Science - 2018-19

3.4 - Adaptations

The student will investigate and understand that adaptations allow animals to satisfy life needs and respond to the environment.  Key concepts include

a)  behavioral adaptations; and

  • give examples of methods that animals use to gather and store food, find shelter, defend themselves, and rear young. Bloom's Level:  Understand
  • describe and explain the terms camouflage, mimicry, hibernation,migration, dormancy, instinct, and learned behavior.  Bloom's Level:  Knowledge / Understand
  • explain how an animal's behavioral adaptations help it live in its specific habitat. Bloom's Level:  Understand
  • distinguish between physical and behavioral adaptations of animals  Bloom's Level:  Analyze
  • compare and contrast instinct and learned behavior.  Bloom's Level:  Analyze
  • design and construct a model of a habitat for an animal with a specific adaptation. Bloom's Level:  Create

b)  physical adaptations.

  • give examples of methods that animals use to gather and store food, find shelter, defend themselves, and rear young. Bloom's Level:  Understand
  • distinguish between physical and behavioral adaptations of animals  Bloom's Level:  Analyze
  • compare the physical characteristics of animals, and explain how the animals are adapted to a certain environment.  Bloom's Level:  Analyze
  • create (model) a camouflage pattern for an animal living in a specific dry-land or water-related environment. (Relates to 3.6.)  Bloom's Level:  Create
  • design and construct a model of a habitat for an animal with a specific adaptation.  Bloom's Level:  Create

Adopted: 2010

BIG IDEAS

Behaviors and physical adaptations help animals survive.


UNDERSTANDING THE STANDARD

  • In order to survive, animals act in different ways to gather and store food, find shelter, defend themselves, and rear their young.
  • Physical adaptations help animals survive in their environment (e.g., camouflage, mimicry).
  • Various animals possess adaptations which help them blend into their environments to protect themselves from enemies (camouflage). Camouflage is the means by which animals escape the notice of predators, usually because of a resemblance to their surroundings using coloration or outer coverage patterns.
  • Mimicry occurs when a species has features similar to another species.  Either one or both are protected when a third species cannot tell them apart.  (Mimicry happens in both animal and plant species.) Some animals look like other animals to avoid being eaten (mimicry). This adaptation helps protect them from their predators. (For example, the viceroy butterfly tastes good to birds, but the monarch butterfly tastes bad. Because the viceroy looks like the monarch butterfly, it is safer from predators.)  Mimicry can also occur as mimicked behaviors, mimicked sounds, or mimicked scents.
  • Behavioral adaptations allow animals to respond to life needs. Examples include hibernation, migration, dormancy, instinct, and learned behavior.
  • Some animals (e.g., groundhogs, black bears) go into a deep sleep in which their body activities slow down due to seasonal changes and they can live off stored food (hibernation). Hibernation is a condition of biological rest or inactivity where growth, development, and metabolic processes slow down.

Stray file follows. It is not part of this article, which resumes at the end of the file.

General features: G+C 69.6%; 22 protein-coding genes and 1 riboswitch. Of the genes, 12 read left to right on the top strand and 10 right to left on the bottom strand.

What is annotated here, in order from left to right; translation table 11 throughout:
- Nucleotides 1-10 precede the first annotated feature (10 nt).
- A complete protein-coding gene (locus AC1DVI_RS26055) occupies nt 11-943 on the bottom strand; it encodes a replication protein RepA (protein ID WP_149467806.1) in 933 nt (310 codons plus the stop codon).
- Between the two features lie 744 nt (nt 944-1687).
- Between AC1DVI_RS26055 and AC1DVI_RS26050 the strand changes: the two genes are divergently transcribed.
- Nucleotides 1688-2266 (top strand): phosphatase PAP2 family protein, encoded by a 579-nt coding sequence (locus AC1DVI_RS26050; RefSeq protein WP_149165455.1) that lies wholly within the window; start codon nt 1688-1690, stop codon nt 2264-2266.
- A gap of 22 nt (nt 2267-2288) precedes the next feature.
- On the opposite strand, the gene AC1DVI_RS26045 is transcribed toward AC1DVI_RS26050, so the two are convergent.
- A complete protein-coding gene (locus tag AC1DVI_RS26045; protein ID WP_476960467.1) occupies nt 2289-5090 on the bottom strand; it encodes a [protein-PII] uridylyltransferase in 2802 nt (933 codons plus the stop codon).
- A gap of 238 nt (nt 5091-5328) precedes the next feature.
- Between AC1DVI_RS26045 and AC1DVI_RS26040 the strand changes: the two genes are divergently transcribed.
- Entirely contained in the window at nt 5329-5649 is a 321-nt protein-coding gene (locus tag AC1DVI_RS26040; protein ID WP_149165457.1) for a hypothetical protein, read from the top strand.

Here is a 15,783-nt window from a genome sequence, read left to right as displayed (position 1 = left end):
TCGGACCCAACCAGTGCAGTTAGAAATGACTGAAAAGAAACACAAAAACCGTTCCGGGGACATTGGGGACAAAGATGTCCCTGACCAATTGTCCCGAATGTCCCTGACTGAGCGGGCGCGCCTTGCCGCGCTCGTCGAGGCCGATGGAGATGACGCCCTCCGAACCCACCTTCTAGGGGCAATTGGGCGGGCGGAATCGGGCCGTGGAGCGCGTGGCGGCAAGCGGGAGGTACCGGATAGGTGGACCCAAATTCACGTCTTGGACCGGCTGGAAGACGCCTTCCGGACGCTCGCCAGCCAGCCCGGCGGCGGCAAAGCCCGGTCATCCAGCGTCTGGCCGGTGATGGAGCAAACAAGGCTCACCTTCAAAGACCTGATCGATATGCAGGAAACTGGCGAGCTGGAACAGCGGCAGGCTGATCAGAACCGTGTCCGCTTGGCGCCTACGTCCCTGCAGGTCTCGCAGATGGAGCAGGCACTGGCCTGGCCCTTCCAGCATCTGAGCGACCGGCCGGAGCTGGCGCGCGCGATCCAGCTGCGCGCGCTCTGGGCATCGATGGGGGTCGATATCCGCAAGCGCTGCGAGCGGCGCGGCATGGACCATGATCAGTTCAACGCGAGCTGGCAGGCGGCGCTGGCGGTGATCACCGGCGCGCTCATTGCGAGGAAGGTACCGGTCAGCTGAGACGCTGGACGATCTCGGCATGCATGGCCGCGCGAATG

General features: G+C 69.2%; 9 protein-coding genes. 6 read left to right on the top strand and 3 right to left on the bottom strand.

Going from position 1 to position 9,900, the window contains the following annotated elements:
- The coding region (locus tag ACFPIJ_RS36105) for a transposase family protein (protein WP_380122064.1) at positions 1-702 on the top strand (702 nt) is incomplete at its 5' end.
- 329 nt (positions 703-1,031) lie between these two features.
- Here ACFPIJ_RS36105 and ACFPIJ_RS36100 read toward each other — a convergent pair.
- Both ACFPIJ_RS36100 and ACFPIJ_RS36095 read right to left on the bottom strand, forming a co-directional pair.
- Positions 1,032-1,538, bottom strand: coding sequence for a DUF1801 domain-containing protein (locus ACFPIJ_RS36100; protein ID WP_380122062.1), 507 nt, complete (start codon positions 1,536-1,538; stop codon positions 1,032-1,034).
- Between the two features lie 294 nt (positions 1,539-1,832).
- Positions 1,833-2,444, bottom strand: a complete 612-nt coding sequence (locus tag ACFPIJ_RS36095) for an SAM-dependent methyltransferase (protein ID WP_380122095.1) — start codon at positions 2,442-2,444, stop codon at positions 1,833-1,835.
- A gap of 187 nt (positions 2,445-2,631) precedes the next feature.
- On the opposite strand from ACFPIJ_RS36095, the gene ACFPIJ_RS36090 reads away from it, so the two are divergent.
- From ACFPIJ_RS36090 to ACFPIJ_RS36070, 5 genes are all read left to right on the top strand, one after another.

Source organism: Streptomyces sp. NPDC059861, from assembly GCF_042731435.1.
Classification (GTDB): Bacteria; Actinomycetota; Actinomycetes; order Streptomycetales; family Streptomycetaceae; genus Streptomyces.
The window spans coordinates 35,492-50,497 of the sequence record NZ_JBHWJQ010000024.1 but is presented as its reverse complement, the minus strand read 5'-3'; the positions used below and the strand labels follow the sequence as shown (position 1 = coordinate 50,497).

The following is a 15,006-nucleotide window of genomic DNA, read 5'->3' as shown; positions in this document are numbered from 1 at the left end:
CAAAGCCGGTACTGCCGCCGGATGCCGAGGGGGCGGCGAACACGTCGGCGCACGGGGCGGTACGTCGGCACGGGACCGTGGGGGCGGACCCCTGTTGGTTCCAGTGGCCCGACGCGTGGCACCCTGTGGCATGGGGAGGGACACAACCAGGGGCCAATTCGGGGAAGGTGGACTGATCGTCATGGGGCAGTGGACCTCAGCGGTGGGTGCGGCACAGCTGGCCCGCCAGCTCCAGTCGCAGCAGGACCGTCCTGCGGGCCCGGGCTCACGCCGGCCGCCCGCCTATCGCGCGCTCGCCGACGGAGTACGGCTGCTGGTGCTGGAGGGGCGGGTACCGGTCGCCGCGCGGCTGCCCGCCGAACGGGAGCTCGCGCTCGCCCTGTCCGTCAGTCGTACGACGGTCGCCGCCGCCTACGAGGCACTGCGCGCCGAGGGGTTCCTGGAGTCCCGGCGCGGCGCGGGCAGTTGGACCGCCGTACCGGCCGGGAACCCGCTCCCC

• Some animals (e.g., geese, monarch butterflies, tundra swans) go on a long-distance journey from one place to another (migration) in search of a new temporary habitat because of climate, availability of food, season of the year, or reproduction. 
  • Dormancy is a state of reduced metabolic activity adopted by many organisms (both plants and animals) under conditions of environmental stress or, when such stressful conditions are likely to appear, as in winter.
  • Some animals are born with natural behaviors that they need in order to survive in their environments (instincts). These behaviors are not learned but are instinctive, such as a beaver building a dam or a spider spinning a web.
  • Some behaviors need to be taught in order for the animal to survive, such as a bear cub learning to hunt (learned behavior).

ESSENTIALS

Essential Questions:

· How do instincts help animals?

· How do behavioral and physical adaptations help animals survive?

In order to meet this standard, it is expected that students will

  • give examples of methods that animals use to gather and store food, find shelter, defend themselves, and rear young.
  • describe and explain the terms camouflage, mimicry, hibernation,migration, dormancy, instinct, and learned behavior.
  • explain how an animal’s behavioral adaptations help it live in its specific habitat.
  • distinguish between physical and behavioral adaptations of animals.
  • compare the physical characteristics of animals, and explain how the animals are adapted to a certain environment.
  • compare and contrast instinct and learned behavior.
  • create (model) a camouflage pattern for an animal living in a specific dry-land or water-related environment. (Relates to 3.6.)
  • design and construct a model of a habitat for an animal with a specific adaptation.


KEY VOCABULARY

animal

behavioral adaptation

camouflage

compare

contrast

defend

design

dormancy

gather and store food

habitat

hibernation

instinct

learned behavior

migration

mimicry

model

pattern

physical adaptation

physical characteristics

rear young

shelter


Updated: May 20, 2016